SALT LAKE CITY (AP) — Utah Gov. Gary Herbert has called the Legislature into a special session to approve revisions for a planned massive shipping hub in Salt Lake City that has drawn the ire of the capital city’s mayor, he said Monday.
Lawmakers are scheduled to meet Wednesday to vote on the plan, which Herbert called a “win-win.”
They will also vote on a measure regarding online sales taxes, following the U.S. Supreme Court’s ruling allowing states to force shoppers to pay the taxes. Some major retailers including Amazon and Airbnb have already agreed to add taxes to their sales in Utah, but the state estimates that it could collect an additional $60 million from other companies.
It’s unclear how lawmakers will act on online sales taxes, though they have previously earmarked $55 million of any online sales tax collected in Utah for a tax break for manufacturers.
The new shipping hub proposal will make changes to a plan the Legislature approved earlier this year creating a 20,000-acre facility to store and transfer goods traveling from seaports on the West Coast and elsewhere onto trucks and railcars headed throughout the country. The plan stirred opposition from local officials who called it a power grab by Republican state officials that will clog their neighborhoods with traffic and blanket them in smog.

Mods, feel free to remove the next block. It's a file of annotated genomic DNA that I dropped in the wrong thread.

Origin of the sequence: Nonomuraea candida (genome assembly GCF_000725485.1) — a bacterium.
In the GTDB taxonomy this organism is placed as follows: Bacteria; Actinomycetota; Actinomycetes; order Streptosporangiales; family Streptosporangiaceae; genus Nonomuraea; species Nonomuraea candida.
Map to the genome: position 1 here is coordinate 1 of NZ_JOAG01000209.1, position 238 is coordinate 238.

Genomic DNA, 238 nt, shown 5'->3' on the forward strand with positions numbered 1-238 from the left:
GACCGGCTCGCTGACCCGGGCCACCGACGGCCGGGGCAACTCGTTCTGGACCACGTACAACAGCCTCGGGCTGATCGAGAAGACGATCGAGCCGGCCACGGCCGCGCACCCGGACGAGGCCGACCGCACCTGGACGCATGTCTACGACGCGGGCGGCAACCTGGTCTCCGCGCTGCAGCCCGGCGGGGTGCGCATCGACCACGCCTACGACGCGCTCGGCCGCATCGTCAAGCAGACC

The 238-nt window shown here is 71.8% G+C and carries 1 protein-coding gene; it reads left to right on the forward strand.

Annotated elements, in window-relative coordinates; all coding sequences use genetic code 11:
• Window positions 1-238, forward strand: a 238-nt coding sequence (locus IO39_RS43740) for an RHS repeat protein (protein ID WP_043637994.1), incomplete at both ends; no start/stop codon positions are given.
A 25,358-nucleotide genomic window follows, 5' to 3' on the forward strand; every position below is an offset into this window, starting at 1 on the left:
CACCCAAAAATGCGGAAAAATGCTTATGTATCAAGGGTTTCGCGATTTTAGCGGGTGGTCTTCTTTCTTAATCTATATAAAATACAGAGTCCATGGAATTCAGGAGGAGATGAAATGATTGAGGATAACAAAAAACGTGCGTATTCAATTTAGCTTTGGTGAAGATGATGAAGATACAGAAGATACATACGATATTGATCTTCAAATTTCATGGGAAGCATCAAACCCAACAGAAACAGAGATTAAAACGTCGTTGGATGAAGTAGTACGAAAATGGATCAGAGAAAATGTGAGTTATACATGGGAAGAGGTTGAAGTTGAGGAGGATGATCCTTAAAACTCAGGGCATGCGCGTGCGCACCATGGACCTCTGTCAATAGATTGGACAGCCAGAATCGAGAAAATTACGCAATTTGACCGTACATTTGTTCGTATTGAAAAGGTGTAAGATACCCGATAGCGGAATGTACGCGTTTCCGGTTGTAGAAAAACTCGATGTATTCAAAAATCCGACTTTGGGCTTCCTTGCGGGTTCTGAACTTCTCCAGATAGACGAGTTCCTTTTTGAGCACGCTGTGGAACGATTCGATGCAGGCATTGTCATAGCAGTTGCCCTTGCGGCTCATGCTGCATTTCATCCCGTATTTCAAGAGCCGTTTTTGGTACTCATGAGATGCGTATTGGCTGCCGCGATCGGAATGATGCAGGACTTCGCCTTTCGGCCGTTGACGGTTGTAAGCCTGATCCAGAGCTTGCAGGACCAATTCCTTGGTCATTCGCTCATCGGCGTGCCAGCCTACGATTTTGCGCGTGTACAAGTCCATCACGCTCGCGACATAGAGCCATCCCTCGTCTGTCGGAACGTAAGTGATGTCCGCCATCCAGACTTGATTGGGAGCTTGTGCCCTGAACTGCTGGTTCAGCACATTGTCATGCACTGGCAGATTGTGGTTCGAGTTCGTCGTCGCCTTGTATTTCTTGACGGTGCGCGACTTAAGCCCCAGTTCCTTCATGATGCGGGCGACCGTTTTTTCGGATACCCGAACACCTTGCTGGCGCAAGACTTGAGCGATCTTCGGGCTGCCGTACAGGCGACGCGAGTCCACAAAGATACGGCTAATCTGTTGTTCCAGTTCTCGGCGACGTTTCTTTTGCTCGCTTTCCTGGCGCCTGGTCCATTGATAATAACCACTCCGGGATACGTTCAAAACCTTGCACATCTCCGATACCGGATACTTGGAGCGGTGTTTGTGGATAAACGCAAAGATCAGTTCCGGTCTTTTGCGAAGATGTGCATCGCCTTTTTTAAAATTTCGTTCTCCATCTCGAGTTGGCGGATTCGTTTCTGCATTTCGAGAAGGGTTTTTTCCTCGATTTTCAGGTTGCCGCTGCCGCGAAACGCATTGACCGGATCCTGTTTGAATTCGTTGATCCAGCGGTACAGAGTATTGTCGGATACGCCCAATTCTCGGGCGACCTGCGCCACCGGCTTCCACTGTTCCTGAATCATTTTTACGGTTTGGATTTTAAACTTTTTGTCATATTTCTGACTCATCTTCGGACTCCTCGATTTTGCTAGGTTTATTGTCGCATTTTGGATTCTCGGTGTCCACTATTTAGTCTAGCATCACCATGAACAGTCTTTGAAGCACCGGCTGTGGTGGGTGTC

Herbert and other state officials had reached their new revisions after negotiations with members of the Salt Lake City Council, they said.
The revisions will reduce the size of the proposed facility in northwest Salt Lake City, protect nearby wetlands, adjust tax provisions and dedicate money to affordable housing.
“We’ve been able to address our consistent concerns in this draft bill to a great extent,” said council chairwoman Erin Mendenhall.
Yet the plan appeared to have been reached without support from Salt Lake City Mayor Jackie Biskupski, a Democrat. She had previously entered into negotiations with Herbert’s office about the facility but failed to reach a deal.
Biskupski’s office will review the new plan and listen to comments from her constituents, spokesman Matthew Rojas said. He called the bill “questionable” and accused lawmakers of rushing through the process without appropriate public input.
Lawmakers said they will have a chance to hear public input on the proposal before voting on it Wednesday.
Written by JULIAN HATTEM, Associated Press.
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